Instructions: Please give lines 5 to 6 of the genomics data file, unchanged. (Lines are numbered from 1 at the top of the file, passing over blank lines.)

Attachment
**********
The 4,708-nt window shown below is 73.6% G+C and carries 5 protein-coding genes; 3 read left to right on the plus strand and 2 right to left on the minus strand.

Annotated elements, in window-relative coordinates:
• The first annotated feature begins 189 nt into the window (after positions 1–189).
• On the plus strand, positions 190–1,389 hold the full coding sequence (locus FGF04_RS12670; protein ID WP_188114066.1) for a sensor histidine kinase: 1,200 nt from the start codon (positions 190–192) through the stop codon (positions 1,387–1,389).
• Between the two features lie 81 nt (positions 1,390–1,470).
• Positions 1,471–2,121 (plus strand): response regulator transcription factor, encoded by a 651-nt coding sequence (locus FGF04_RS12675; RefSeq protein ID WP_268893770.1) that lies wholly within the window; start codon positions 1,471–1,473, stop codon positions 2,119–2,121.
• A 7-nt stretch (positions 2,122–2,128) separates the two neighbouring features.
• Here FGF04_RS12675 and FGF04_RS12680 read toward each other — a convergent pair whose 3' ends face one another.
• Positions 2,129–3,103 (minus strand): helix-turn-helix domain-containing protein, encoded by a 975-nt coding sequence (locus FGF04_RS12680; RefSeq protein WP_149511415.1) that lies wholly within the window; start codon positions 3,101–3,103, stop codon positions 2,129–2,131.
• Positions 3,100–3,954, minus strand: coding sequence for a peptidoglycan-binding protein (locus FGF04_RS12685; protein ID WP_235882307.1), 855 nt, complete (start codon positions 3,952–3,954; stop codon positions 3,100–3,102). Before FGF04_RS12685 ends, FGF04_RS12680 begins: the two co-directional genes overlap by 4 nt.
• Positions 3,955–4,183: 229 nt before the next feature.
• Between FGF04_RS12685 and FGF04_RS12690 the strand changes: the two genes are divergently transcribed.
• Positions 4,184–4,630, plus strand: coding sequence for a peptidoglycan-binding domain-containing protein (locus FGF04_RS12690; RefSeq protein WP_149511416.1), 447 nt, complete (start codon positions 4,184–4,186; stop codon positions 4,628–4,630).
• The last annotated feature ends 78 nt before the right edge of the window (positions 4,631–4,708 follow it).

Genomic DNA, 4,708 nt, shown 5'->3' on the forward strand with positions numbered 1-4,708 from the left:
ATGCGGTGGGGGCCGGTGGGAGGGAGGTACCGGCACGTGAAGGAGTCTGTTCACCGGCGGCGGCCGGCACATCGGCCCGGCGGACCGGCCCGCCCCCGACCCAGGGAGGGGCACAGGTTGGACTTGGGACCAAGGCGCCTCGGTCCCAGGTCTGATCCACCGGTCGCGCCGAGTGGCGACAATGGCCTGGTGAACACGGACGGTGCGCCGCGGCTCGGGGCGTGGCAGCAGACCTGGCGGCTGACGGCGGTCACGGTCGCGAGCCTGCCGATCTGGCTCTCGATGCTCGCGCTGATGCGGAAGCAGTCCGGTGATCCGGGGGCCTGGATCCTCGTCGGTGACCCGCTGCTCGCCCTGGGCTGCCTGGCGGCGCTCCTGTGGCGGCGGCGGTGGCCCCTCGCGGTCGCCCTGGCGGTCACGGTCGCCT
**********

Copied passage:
• Between the two features lie 81 nt (positions 1,390–1,470).
• Positions 1,471–2,121 (plus strand): response regulator transcription factor, encoded by a 651-nt coding sequence (locus FGF04_RS12675; RefSeq protein ID WP_268893770.1) that lies wholly within the window; start codon positions 1,471–1,473, stop codon positions 2,119–2,121.